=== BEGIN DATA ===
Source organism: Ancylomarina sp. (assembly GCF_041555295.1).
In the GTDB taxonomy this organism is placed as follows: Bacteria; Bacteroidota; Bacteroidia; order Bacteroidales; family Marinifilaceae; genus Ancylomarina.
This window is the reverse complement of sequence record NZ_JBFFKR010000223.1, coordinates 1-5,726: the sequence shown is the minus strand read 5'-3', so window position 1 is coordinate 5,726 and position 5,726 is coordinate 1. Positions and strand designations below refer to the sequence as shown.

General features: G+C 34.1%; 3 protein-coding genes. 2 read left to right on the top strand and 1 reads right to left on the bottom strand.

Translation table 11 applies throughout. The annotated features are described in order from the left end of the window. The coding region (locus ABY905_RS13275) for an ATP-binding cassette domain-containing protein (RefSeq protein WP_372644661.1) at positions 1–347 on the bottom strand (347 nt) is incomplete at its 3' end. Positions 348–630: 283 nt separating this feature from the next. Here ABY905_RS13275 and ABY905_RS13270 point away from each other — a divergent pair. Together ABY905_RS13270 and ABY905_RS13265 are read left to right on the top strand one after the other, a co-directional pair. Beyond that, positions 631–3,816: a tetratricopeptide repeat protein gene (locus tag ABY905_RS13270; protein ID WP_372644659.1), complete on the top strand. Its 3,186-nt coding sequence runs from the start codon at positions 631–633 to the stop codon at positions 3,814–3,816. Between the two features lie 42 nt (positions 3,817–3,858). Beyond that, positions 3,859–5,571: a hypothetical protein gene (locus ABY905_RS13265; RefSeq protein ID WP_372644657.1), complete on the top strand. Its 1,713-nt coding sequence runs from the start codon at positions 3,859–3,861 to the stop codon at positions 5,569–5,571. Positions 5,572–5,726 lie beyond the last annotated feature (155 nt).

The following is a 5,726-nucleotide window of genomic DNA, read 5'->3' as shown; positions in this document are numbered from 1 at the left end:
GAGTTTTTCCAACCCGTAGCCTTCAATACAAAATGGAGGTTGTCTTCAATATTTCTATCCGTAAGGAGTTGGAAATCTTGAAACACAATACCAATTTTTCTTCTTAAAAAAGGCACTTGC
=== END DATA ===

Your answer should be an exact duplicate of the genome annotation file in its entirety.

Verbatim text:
Source organism: Ancylomarina sp. (assembly GCF_041555295.1).
In the GTDB taxonomy this organism is placed as follows: Bacteria; Bacteroidota; Bacteroidia; order Bacteroidales; family Marinifilaceae; genus Ancylomarina.
This window is the reverse complement of sequence record NZ_JBFFKR010000223.1, coordinates 1-5,726: the sequence shown is the minus strand read 5'-3', so window position 1 is coordinate 5,726 and position 5,726 is coordinate 1. Positions and strand designations below refer to the sequence as shown.

General features: G+C 34.1%; 3 protein-coding genes. 2 read left to right on the top strand and 1 reads right to left on the bottom strand.

Translation table 11 applies throughout. The annotated features are described in order from the left end of the window. The coding region (locus ABY905_RS13275) for an ATP-binding cassette domain-containing protein (RefSeq protein WP_372644661.1) at positions 1–347 on the bottom strand (347 nt) is incomplete at its 3' end. Positions 348–630: 283 nt separating this feature from the next. Here ABY905_RS13275 and ABY905_RS13270 point away from each other — a divergent pair. Together ABY905_RS13270 and ABY905_RS13265 are read left to right on the top strand one after the other, a co-directional pair. Beyond that, positions 631–3,816: a tetratricopeptide repeat protein gene (locus tag ABY905_RS13270; protein ID WP_372644659.1), complete on the top strand. Its 3,186-nt coding sequence runs from the start codon at positions 631–633 to the stop codon at positions 3,814–3,816. Between the two features lie 42 nt (positions 3,817–3,858). Beyond that, positions 3,859–5,571: a hypothetical protein gene (locus ABY905_RS13265; RefSeq protein ID WP_372644657.1), complete on the top strand. Its 1,713-nt coding sequence runs from the start codon at positions 3,859–3,861 to the stop codon at positions 5,569–5,571. Positions 5,572–5,726 lie beyond the last annotated feature (155 nt).

The following is a 5,726-nucleotide window of genomic DNA, read 5'->3' as shown; positions in this document are numbered from 1 at the left end:
GAGTTTTTCCAACCCGTAGCCTTCAATACAAAATGGAGGTTGTCTTCAATATTTCTATCCGTAAGGAGTTGGAAATCTTGAAACACAATACCAATTTTTCTTCTTAAAAAAGGCACTTGC